8. HANDMADE?: This is probably the biggest price differentiator but there is a caveat you should be aware of. Most people ask if the carpet is handmade not understanding that there are two kinds of handmade rugs. The most expensive carpets are made by young women in the mountain villages of Anatolia, Iran, and Central Asia. They use natural dyes and hand-spun wool or silk. However, today very few carpets are still made this way. More common now are small workshops that employ women to make carpets (described above). The difference is difficult to see for the novice, but for those who know, it is clear. This is one of the key ways that tourists are taken advantage of. I expect your salesman will tell the truth if you ask a direct question. If this is important to you, ask whether it was made in a workshop or village home. It will give you some negotiating power. Also, an easy way to tell if it is really handmade is to look for defects. Check the corners and other details. If it is handmade it will not be perfect. Machines can only make it perfect.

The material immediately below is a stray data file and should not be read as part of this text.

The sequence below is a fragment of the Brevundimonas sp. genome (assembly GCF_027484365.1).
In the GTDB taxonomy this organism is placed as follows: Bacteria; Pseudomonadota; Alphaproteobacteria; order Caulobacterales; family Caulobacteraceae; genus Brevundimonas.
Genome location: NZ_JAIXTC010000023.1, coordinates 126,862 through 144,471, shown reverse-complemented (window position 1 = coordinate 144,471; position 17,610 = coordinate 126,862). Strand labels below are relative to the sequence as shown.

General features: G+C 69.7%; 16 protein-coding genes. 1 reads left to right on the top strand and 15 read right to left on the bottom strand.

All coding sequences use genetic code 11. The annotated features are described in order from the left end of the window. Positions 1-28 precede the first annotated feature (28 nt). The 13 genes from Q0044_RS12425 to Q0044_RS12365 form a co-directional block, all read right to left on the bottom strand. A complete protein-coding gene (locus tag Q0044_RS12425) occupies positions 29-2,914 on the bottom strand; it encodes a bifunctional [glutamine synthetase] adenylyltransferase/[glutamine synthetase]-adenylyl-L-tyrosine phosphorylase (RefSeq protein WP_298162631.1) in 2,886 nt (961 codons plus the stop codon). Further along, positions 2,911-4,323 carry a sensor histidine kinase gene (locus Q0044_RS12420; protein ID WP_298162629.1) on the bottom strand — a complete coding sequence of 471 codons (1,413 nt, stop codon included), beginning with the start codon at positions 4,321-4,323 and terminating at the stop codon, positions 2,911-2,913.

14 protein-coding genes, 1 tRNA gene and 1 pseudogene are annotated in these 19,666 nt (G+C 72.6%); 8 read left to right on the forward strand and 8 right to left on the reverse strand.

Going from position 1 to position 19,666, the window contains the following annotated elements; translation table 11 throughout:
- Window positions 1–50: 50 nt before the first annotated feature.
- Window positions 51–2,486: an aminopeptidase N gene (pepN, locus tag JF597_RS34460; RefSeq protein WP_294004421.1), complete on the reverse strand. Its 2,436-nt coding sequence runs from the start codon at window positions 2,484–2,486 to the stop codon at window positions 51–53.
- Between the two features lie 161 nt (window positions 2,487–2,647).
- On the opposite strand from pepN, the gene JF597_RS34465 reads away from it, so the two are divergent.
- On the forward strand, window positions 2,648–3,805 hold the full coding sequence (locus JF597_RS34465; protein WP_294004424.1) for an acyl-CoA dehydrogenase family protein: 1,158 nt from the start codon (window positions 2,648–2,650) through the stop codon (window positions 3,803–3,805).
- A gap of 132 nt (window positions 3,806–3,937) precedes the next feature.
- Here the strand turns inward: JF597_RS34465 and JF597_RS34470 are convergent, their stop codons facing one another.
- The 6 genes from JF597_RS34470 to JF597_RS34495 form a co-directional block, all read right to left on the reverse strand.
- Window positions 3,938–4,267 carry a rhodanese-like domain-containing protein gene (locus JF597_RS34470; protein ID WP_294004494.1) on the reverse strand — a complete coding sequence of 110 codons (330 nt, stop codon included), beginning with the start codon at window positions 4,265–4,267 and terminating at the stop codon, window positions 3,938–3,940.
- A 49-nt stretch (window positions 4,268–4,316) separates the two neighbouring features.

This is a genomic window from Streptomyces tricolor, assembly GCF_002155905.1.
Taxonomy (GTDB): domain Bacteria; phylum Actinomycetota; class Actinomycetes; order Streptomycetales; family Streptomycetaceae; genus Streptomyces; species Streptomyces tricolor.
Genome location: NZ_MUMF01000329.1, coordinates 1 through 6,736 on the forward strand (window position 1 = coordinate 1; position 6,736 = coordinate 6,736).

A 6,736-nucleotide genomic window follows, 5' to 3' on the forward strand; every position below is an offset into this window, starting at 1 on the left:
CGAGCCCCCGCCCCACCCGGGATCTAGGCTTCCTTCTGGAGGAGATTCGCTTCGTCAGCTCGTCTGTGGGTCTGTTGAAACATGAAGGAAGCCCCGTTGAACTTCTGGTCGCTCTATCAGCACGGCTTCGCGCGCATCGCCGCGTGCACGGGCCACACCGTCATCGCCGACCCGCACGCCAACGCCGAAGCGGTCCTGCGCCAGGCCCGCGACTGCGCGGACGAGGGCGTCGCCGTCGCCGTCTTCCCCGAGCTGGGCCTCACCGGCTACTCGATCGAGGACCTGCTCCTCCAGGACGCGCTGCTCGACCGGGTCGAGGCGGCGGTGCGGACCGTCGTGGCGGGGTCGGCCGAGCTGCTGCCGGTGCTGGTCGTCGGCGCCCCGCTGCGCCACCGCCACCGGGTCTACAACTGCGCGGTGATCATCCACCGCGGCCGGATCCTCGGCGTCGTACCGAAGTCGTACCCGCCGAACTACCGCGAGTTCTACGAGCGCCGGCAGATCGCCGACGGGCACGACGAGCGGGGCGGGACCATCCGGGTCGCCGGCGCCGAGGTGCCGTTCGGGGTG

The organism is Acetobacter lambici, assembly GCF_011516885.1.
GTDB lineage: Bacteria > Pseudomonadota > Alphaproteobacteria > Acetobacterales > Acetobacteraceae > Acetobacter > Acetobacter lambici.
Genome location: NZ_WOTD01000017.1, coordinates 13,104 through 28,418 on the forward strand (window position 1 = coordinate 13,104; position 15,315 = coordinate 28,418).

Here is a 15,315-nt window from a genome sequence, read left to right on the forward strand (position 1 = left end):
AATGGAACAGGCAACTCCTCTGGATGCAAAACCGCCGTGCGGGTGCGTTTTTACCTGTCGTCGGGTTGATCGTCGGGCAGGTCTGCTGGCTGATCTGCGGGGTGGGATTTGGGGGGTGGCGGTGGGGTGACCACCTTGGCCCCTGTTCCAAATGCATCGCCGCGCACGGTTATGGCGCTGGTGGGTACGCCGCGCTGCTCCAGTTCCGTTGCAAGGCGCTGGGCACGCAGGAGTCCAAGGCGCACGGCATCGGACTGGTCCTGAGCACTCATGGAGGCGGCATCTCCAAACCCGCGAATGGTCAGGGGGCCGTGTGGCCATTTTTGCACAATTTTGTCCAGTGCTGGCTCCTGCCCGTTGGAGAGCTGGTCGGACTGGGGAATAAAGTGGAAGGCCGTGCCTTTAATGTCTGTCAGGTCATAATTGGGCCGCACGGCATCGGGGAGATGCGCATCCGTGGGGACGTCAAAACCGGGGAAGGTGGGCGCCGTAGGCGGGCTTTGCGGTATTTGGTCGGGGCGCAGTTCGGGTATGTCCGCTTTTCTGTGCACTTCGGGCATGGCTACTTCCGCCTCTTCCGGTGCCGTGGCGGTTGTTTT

9. REGION: One of the ironies of Turkish carpets is that many of them do not come from Turkey. The average Turkish carpet seller will have rugs from Anatolia, Iran (Persia), Afghanistan, Armenia/Caucasus, Uzbekistan, and Turkmenistan. They each have a distinctive style and feel and within a few minutes you can expect to recognize the differences.
10. PRODUCT – WORK OF ART, CULTURE, HISTORY: Lastly, the most important aspect of buying a Turkish carpet is to recognize that you are not buying a carpet only. You are buying history, culture, art, and a story (when you buy an old carpet – made before 1970). The good salesmen know the people who made their carpets. They can tell you about their lives, and the region in which they live. If the age is clear, then you can easily learn about what was going on during that time. In the end you have a piece of art to display in your home or office, a conversation starter that will bring hours of enjoyment for years to come. In the end if you are happy with your purchase, than you did not get ripped off.
My recommendation is to shop around, go to the authentic stores (not the places that every bus load of tourists goes to), buy something you like, and then do not shop at other places. Be sure to let us know about your experiences.